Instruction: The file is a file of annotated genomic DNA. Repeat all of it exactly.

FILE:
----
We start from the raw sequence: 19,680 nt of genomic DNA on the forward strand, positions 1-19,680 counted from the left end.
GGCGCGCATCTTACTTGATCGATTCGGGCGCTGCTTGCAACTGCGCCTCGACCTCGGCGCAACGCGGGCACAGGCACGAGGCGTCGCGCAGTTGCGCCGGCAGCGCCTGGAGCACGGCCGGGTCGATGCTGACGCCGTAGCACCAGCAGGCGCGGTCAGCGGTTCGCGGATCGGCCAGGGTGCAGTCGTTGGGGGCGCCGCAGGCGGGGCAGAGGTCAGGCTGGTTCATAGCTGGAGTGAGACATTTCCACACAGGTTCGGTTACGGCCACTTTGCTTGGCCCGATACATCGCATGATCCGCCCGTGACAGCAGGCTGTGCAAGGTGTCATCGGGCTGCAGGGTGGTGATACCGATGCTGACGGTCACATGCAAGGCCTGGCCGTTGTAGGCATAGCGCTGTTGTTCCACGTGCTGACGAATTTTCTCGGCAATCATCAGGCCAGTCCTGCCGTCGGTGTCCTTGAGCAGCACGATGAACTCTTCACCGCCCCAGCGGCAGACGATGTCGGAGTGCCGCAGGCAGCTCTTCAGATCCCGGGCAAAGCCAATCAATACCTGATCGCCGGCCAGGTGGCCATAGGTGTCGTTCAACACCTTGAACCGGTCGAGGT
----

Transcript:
We start from the raw sequence: 19,680 nt of genomic DNA on the forward strand, positions 1-19,680 counted from the left end.
GGCGCGCATCTTACTTGATCGATTCGGGCGCTGCTTGCAACTGCGCCTCGACCTCGGCGCAACGCGGGCACAGGCACGAGGCGTCGCGCAGTTGCGCCGGCAGCGCCTGGAGCACGGCCGGGTCGATGCTGACGCCGTAGCACCAGCAGGCGCGGTCAGCGGTTCGCGGATCGGCCAGGGTGCAGTCGTTGGGGGCGCCGCAGGCGGGGCAGAGGTCAGGCTGGTTCATAGCTGGAGTGAGACATTTCCACACAGGTTCGGTTACGGCCACTTTGCTTGGCCCGATACATCGCATGATCCGCCCGTGACAGCAGGCTGTGCAAGGTGTCATCGGGCTGCAGGGTGGTGATACCGATGCTGACGGTCACATGCAAGGCCTGGCCGTTGTAGGCATAGCGCTGTTGTTCCACGTGCTGACGAATTTTCTCGGCAATCATCAGGCCAGTCCTGCCGTCGGTGTCCTTGAGCAGCACGATGAACTCTTCACCGCCCCAGCGGCAGACGATGTCGGAGTGCCGCAGGCAGCTCTTCAGATCCCGGGCAAAGCCAATCAATACCTGATCGCCGGCCAGGTGGCCATAGGTGTCGTTCAACACCTTGAACCGGTCGAGGT